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I started a quest to find terrific blues music and incredible musicianship when I was just a little kid. I also have a tremendous appreciation of fine musical instruments and equipment. One of my greatest joys all of my life was sharing my finds with my friends. I'm now publishing my journey. I hope that you come along!


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Wednesday, October 17, 2012

Two-fisted Double-Jointed Rough & Ready Man - Alberta Hunter

Alberta Hunter (April 1, 1895 - October 17, 1984), was a celebrated African-American jazz singer, songwriter and nurse. Born in Memphis, she left home while still in her early teens and settled in Chicago. There, she peeled potatoes by day and hounded club owners by night, determined to land a singing job. Her persistence paid off, and Alberta began a climb through some of the city’s lowest dives to a headlining job at its most elegant night spot, the Dreamland CafĂ©. Her career flourished as both singer and writer (her songs include the memorable double-entendre number “(My Man is Such a) Handy Man” in the 1920s and 1930s, and she appeared in clubs and on stage in musicals in both New York and London. She was active as a volunteer during World War II. Following the War, her career lost momentum. By the early 1950s, the death of her mother and career frustrations caused Hunter to abandon the music industry. She prudently reduced her age, “invented” a high school diploma, and enrolled in nursing school, embarking on what was apparently a highly fulfilling career in health care. She was working at New York’s Goldwater Memorial Hospital in 1961 when record producer Chris Albertson asked her to break an 11-year absence from the recording studio. The result was her participation (four songs) on a Prestige Bluesville album entitled “Songs We Taught Your Mother. “To laugh often and much; to win the respect of intelligent people and the affection of children; to earn the appreciation of honest critics and endure the betrayal of false friends; to appreciate beauty; to find the best in others; to leave the world a bit better, whether by a healthy child, a garden patch or a redeemed social condition; to know even one life has breathed easier because you have lived. This is to have succeeded.” - Ralph Waldo Emerson If you support live Blues acts, up and coming Blues talents and want to learn more about Blues news and Fathers of the Blues, ”LIKE” ---Bman’s Blues Report--- Facebook Page! I’m looking for great talent and trying to grow the audience for your favorites band!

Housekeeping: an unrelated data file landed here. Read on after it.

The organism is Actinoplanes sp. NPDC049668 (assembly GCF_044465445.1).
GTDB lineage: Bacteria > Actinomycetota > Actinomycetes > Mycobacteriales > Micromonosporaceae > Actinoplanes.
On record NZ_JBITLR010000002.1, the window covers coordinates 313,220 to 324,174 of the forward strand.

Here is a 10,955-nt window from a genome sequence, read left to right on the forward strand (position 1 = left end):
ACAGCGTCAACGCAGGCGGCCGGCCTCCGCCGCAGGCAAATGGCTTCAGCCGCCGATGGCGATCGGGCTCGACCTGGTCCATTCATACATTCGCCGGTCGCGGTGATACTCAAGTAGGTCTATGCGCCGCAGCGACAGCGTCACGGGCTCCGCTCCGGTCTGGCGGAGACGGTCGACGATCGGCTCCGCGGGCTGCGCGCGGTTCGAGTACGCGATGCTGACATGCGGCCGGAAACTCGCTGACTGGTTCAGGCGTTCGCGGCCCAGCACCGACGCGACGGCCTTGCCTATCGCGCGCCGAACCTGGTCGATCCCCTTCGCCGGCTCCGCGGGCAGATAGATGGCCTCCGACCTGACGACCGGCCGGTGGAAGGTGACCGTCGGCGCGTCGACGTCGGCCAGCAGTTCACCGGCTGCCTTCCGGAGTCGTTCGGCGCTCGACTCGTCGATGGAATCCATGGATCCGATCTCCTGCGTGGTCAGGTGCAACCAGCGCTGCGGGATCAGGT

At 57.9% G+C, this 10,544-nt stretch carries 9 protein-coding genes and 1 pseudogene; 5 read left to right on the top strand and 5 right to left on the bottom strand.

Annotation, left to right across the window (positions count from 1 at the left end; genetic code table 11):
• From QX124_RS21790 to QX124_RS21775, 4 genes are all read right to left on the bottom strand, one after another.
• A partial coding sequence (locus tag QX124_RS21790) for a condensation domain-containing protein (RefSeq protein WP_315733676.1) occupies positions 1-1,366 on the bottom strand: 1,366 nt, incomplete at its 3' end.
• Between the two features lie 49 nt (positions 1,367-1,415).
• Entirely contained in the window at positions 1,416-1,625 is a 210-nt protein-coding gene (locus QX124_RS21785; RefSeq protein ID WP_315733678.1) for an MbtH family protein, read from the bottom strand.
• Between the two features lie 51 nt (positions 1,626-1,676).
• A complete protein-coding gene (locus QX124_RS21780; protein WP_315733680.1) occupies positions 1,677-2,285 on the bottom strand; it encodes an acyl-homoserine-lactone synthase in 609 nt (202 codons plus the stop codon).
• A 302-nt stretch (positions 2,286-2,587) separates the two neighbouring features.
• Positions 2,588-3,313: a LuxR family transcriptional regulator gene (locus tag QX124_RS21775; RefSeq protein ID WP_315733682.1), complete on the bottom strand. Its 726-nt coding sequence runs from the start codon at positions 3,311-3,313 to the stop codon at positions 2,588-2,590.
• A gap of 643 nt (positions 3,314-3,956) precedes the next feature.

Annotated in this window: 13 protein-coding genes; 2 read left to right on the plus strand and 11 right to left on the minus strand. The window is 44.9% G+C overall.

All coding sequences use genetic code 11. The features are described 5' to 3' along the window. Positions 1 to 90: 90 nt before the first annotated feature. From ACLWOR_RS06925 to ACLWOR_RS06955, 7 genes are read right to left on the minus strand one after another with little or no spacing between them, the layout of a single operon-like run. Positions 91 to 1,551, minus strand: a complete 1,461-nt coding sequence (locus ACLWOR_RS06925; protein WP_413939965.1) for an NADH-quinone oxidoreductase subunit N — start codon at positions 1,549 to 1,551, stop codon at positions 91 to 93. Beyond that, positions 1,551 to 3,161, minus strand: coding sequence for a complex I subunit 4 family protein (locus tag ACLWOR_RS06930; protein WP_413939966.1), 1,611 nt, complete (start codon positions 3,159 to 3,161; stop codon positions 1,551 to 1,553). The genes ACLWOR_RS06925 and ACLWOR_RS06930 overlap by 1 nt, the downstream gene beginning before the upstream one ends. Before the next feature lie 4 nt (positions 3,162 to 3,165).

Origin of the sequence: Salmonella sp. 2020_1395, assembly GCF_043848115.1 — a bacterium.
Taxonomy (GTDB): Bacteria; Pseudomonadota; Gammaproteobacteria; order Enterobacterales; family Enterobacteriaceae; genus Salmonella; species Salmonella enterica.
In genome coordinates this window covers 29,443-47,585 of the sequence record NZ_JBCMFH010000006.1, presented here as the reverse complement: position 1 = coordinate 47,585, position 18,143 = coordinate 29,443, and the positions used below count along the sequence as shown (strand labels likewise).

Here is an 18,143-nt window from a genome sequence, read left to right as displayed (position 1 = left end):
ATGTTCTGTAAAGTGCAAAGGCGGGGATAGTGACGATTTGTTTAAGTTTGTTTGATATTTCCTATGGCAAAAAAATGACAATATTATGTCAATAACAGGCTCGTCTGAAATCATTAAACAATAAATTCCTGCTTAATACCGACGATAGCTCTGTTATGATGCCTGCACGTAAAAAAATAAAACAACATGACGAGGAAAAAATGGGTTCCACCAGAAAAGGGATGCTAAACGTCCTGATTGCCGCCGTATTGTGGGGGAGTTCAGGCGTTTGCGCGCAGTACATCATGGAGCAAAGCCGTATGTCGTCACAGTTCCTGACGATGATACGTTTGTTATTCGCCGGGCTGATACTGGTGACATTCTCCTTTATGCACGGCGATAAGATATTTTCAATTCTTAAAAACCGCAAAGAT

3 comments:

  1. Frank C Taylor and Gerald Cook collaborated on writing

    Alberta Hunter: A Celebration in Blues

    published in 1987 by New York: McGraw-Hill, 1987.

    311 pages of fascinating reading and vintage photos.

    A well spent life.

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    Replies
    1. A walking encyclopedia of great knowledge! Thanks a million Alan!

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  2. She was such a little dickens. What a great sense of humor and that twinkle in her eye she always had.

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